That’s What “They” Say

As a mother of still-fairly-young kids (though, can we mourn my youth for another moment here? I’m not really a young mom anymore), I still hear this a lot from well-meaning strangers, and I’m sure you do, too, if you’re a mom. In books. From strangers in the checkout at Hobby Lobby. From the lovely older lady at church.

“Don’t worry about cleaning your house; you can do that later. Just enjoy those kids while they’re home with you!”

And I get it. I understand that time is fleeting; I’m as aware as I can be about living in the moment and not taking the boys for granted. Losing my mom at a fairly young age (she was only 54, which seems younger and younger to me all the time) has etched that more permanently in my mind and on my heart than those who haven’t experienced a significant loss, I think.


I cannot just let the pee continue to accumulate on any surface in close, or, frankly, not-so-close, range of the toilet. I cannot allow toothpaste to crust into permanent sculptures in the sink. The floor cannot get to the point that walking on it is hazardous and crunchy. And I cannot just wait until they’re all in bed to do all of the hard work, because 1) I’m tired and 2) I’m trying to manage a small business and 3) I don’t want these kids growing up believing that some magical fairy comes at night and cleans up their/our messes. And they need to be a part of the cleanup, too.

for instance: i'm not touching this. the boys have been making books all weekend, using about a jillion pieces of paper, and they're taking care of this today on their own.

All that said, there are days when I DO wish I was still parenting these tiny people. Not because I’m one of those people who’s all like, “oh, honey, you’ve got it so good right now” as she sees a freshly-minted mom at the store. I remember that body-aching tired feeling, the feeling that you just might be raising wild banshees (just two small examples, those links), the feeling of losing a bit of who you are (or who you thought you were) in the midst of all the pee, poop, drool and snot. {Good news for those of you deep in the baby trenches: you’re going to come out of this period of your life with a much stronger sense of identity and confidence. You can do this!}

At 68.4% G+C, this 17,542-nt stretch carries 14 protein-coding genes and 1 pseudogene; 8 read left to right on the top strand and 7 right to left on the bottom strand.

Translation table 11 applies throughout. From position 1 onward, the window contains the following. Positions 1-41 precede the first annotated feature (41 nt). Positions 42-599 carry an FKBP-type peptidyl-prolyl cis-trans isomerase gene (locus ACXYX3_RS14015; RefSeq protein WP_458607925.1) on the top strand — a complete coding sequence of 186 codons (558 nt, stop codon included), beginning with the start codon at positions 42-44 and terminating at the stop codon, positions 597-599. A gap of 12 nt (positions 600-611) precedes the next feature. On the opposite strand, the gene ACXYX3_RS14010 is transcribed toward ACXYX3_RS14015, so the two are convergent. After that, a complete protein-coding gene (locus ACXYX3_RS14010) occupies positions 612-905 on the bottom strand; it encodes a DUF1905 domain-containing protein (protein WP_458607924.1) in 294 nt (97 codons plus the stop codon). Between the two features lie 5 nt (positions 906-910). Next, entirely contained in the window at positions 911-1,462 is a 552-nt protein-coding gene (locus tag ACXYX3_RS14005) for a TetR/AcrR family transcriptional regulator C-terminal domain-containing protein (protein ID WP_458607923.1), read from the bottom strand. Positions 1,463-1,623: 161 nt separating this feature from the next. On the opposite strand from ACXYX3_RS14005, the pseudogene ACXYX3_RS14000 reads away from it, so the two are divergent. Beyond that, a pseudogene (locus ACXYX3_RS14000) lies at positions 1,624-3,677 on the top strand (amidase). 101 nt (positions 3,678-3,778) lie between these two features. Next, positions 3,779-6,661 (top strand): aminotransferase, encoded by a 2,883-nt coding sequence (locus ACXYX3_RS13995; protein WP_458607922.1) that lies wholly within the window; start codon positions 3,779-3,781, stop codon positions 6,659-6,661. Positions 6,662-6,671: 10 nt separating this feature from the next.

Every once in a while, though, I think I’d trade the hard conversations and the shaping-of-the-heart issues for a sleepless night or three. To protect the privacy of my boys, I’m not going into it here, but just know that I’m beating my head against the wall, trying to figure out how to drive home a point that should have been gotten long ago by one of my children. It’s making me nuts.

Hang in there, mamas (and dads, too!). You’re doing hard work, no matter what stage of the game you’re in.

9 responses to “That’s What “They” Say

  1. Great Post Nicole!!!!

  2. Amen, Nicole. Thank you for saying it.

  3. Love to see that even “SuperMOM” has difficult days. (It encourages me 🙂 I also agree on the cleaning. While my house is far from clean, I can’t stand the clutter and feel that it’s her job to pick it up. Saying that, I cursed myself for not throwing the bath rug in the dryer last night and having wet socks this morning because of it. (Or maybe I should just control the imaginative role playing going on in the tub……..NEVER!) In 10yrs I’ll want those wet sock moments back.

  4. Well said, all of it. Every single age has its good, great, bad, & horrible; and when parents w/ kids who are older than yours try to tell/warn you that the issues get harder, it doesn’t help. You can’t relate, and it doesn’t make what you’re going through any easier! I’ll pray for you about your current “beating head against the wall” issue!

  5. Love it! Our kitchen table is more often than not the book making/painting/cutting/painting/play doh/coloring/building/etc. center for the kids. Most weeks we try to clean it up to have dinner together, but this week it’s going as is…a crazy mess. We’ll get to it sometime this week. This is why the kids are getting a table of their own for Christmas! Loved the post!

  6. timely post. as someone who is obsessed (this word might even be an understatement) with having a clean house i struggle with letting some go to spend more time with adali. the good part is, she sees how i like to keep the house and is mindful about cleaning up her messes (most of the time). and then i get all anxious inside knowing that i am about to add TWO boys into the mix at one time. let’s face it, they probably won’t be as mindful as adali and i’m already nervous about it and they aren’t even here yet. and i just asked jastin last night if he thought that if we ever finished the basement if i would still be as obsessed as i am today about having the house clean before i go to bed. his answer was an immediate “yes, you’ll still be obsessed.” sigh. i need to remember…little people=little problems, big people= big problems.

  7. Great post…you’ve inspired me to post a pic of my messy house. Show a bit of the messy side of my life.

  8. SO TRUE! And may I point out a blog post that is floating in my mind for future…This is why you hear OUR parents talking about how great GRANDchildren are. You get the bond, the soaking in the “moments” and the time…with none of that other junk you mentioned. NOT that I’m wishing to fast-foward until then. I’m just saying…I get that.

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